A few years ago, our own recently retired Diane hosted a series on her personal blog about women in Scripture. Some of us here participated in that series. Now that she will no longer be blogging, we wanted to re-post those articles and have a place to make them available. Over the next number of weeks, every other Monday, we will feature one of those posts. The first one is by Candy Webb.
The Valley of Trouble
Gomer is considered one of the dishonorable women in the Bible. Gomer was an unfaithful wife to a faithful husband. God used her as an example of unfaithful Israel, spurning His love and chasing after other lovers (idols). The decision to look to other means for sustenance, unmet needs, or affirmation, led Gomer to the edges of the wilderness, and finally plunged her into it. Skirting the waiting silence, desolate expanse of land, and bitter isolation, Gomer imagined bread and water, wool and linen, oil and drink (Hosea 2:5 ) at the hands of her lovers, forgetting that God was the provider of everything she needed. In her mind, other lovers would fill her emptiness, dispel her restlessness, or satisfy the lust she allowed to take control of her life. The Bible states that God hedged her way with thorns, and walled her in so that she could not clearly see the path she had foolishly chosen. He actually made it hard for her to find the lovers she actively sought.Therefore, behold, I will allure her,Will bring her into the wilderness,And speak comfort to her.I will give her her vineyards from there,And the Valley of Achor as a door of hope;She shall sing there,As in the days of her youth,As in the day when she came up from the land of Egypt.
The Bible speaks of wildernesses many times as places of testing, exile, or sojourn. Time in the wilderness was never void of valuable lessons of dependence on God. It is interesting that the Bible used the word “allure” to describe Gomer drawn by God into the wilderness. He had exposed her wretchedness, stripped her of everything, caused her laughter to cease, and taken away his gifts to her. It was in her bereft state that God offered comfort. He spoke kindly to her heart and wooed her back to Himself. He used the Valley of Achor (Valley of Trouble) as a “door of hope” in her life. The Valley of Achor was where Achan was stoned to death after he saw, coveted, and took spoils from Jericho, “accursed things” which God had strictly forbidden. Joshua told Achan to give glory to God by confessing his sin. Hosea 2:5 (Joshua 7:19-26) The Valley of Trouble was a place of death, but also a place of renewal. In the difficult times that God providentially provided for Gomer, she learned to love Him again. She loved Him so much that she forgot the names of her former lovers.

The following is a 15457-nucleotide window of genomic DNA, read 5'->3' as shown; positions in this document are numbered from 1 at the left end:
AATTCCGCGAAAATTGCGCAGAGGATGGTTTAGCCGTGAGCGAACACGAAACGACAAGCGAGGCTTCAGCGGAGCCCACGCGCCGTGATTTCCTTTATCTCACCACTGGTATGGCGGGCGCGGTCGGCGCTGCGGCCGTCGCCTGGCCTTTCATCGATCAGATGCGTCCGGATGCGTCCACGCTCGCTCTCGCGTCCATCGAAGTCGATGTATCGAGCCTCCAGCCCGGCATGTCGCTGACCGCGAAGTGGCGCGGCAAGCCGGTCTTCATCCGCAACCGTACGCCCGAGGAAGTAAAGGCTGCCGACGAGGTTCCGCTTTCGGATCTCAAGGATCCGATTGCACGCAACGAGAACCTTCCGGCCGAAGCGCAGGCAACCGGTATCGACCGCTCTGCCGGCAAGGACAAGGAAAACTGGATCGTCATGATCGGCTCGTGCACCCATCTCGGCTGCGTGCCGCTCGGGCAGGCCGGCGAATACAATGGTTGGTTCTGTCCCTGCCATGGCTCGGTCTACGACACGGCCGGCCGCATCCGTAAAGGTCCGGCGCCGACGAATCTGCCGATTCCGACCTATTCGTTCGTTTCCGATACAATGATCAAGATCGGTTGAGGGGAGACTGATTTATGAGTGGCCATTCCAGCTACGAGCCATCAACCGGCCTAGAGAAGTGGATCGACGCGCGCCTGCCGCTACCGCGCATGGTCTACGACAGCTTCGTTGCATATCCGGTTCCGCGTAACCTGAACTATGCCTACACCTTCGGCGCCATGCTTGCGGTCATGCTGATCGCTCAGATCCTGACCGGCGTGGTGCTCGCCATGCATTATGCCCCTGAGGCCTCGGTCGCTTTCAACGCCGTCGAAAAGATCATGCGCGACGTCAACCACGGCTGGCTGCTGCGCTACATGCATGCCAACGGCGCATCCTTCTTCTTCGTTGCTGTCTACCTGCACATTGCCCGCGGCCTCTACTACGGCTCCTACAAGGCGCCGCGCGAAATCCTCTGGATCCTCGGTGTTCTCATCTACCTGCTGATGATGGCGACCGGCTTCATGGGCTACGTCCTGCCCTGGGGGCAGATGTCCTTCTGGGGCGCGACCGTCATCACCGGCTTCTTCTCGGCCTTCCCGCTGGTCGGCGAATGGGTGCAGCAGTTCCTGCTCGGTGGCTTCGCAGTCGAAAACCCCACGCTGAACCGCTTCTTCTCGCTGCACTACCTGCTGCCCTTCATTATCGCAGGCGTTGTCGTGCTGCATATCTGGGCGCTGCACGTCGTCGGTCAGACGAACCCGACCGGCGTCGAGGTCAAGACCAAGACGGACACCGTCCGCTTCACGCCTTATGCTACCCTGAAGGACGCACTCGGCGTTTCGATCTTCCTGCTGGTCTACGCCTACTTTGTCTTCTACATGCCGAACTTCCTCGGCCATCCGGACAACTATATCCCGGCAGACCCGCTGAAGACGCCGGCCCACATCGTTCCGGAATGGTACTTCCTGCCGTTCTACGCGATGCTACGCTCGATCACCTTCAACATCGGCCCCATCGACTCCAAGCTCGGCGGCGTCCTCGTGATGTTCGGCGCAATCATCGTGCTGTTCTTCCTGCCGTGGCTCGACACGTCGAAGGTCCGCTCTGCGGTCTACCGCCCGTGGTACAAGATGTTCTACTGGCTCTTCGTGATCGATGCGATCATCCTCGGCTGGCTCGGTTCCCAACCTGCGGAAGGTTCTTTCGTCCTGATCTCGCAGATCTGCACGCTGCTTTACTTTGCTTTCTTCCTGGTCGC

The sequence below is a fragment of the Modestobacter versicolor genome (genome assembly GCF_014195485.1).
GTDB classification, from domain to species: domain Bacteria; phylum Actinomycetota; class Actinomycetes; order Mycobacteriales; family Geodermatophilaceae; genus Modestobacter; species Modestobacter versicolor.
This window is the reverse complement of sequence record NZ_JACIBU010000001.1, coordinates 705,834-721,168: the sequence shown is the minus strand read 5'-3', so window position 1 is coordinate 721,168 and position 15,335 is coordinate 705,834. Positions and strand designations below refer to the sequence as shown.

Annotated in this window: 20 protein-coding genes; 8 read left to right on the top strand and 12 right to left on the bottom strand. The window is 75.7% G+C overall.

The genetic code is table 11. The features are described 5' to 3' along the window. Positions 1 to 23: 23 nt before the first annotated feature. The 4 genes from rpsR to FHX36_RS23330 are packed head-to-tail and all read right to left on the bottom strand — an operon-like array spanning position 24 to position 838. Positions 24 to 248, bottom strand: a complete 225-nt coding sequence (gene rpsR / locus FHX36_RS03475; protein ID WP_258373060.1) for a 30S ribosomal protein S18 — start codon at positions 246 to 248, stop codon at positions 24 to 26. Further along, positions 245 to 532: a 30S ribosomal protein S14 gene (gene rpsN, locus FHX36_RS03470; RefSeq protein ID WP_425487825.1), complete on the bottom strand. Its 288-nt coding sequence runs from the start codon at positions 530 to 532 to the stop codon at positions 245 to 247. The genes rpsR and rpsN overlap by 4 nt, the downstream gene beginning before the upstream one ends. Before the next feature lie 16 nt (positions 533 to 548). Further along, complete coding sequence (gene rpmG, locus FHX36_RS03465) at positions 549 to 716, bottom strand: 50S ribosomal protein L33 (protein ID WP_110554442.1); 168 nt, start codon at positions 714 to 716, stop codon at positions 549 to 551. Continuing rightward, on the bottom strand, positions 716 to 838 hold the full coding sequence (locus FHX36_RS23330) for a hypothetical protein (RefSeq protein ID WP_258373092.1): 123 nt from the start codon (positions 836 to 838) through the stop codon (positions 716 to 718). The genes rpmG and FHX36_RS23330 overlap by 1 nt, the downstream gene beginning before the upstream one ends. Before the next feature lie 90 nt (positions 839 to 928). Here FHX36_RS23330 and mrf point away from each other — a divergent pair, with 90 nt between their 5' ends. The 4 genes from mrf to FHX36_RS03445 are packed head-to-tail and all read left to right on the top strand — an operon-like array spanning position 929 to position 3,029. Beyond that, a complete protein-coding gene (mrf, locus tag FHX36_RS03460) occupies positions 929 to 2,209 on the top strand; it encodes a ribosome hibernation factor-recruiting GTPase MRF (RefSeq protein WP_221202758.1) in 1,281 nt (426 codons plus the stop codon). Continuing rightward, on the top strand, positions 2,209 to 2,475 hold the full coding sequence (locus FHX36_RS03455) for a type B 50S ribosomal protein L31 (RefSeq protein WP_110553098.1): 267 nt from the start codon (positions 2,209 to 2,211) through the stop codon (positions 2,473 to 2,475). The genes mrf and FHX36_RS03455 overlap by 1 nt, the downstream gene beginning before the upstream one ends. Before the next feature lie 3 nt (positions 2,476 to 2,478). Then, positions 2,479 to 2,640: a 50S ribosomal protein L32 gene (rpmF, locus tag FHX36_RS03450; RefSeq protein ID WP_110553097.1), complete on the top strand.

It is not difficult to understand Gomer. We have struggled with unfaithfulness, and found ourselves drawn to idols, believing them to be more substantial than the Lord. Many of us have been to the wilderness too. We come to understand our wretchedness and recall the hymn “prone to wander, Lord I feel it, prone to leave the God I love.” To be in the wilderness is an opportunity to draw closer to the One we love because He Himself will work that love in us. We shall even sing in the most isolated and barren places in our lives. The promise and transformation in Gomer’s life was a declaration from God
"I will betroth you to Me forever; Yes, I will betroth you to Me in righteousness and in justice, In lovingkindness and in compassion, And I will betroth you to Me in faithfulness.Then you will know the Lord.” Hosea 2:19-20
About the Author: Candy Webb lives in Northern Nevada close to the Sierra mountain range, her favorite wilderness. She raised three children, and she and her husband Bruce have seven grandchildren. Candy teaches fifth and sixth grade at Grace Christian Academy in Minden NV, and paints, hikes, and reads good books in her spare time.
Note: This post originally appeared on October 2, 2013.